In 2001 John Hume stood down as party leader. No one of his stature has emerged since as SDLP leader. I have no doubt that over the years many SDLP stalwarts were motivated by a desire to serve the public good. But unless you are relevant you will fail. Nothing is surer in politics.
So, despite efforts by some of its loyal and dedicated members there is little evidence of any serious attempts to regenerate the party or to find a real role in the changing politics of recent time.  But let’s be clear. The electorate that the SDLP represents will not go away. The anti-Sinn Féin core of its support is diminishing and aging but like Seamus Mallon it is as trenchant as ever. It does have a small cadre of young and likeable MLAs. But they are but a few and are unlikely to change the fortunes of their party. Its leaders are now contemplating being absorbed by Fianna Fáil. This explicit acknowledgement that the party has no future of its own ignores the role it could play with Sinn Féin and others in building a progressive Consensus for Change and Rights for everyone.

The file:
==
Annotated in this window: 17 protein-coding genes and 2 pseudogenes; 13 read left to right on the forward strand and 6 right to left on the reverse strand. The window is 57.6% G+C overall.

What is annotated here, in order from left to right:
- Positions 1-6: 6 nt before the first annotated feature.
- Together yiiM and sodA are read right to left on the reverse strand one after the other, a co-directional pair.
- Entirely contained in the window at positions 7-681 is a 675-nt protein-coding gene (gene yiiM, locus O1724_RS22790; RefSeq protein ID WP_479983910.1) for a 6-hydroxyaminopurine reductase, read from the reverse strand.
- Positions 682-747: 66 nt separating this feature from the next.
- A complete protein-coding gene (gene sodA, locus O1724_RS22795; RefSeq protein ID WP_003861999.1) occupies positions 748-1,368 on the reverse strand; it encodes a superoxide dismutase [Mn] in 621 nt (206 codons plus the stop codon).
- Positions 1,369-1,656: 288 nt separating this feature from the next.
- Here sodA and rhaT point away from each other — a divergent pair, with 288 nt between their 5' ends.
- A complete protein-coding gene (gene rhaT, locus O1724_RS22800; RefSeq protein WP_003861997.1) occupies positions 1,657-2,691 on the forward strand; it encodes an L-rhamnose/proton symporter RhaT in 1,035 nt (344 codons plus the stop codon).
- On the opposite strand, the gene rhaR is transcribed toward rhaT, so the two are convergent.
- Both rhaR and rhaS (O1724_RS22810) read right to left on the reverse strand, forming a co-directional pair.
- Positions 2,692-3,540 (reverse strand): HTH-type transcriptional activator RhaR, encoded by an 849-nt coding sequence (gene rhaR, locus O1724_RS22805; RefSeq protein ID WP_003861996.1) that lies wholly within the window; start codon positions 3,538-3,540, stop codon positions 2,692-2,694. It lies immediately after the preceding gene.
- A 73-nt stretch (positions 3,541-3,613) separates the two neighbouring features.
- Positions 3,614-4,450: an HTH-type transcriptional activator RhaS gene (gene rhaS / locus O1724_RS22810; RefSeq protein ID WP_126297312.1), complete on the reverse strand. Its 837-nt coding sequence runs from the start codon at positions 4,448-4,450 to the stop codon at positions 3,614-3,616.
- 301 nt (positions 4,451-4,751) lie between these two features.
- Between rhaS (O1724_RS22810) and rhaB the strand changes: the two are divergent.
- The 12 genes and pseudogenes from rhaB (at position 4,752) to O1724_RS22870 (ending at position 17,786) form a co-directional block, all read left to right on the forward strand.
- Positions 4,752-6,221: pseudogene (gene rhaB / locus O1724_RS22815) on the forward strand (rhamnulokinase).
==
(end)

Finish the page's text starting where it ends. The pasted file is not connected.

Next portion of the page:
Far from sacrificing itself for the peace process the SDLP, particularly in the absence of John Hume, simply became less relevant, especially to younger voters. They failed to plan for the future.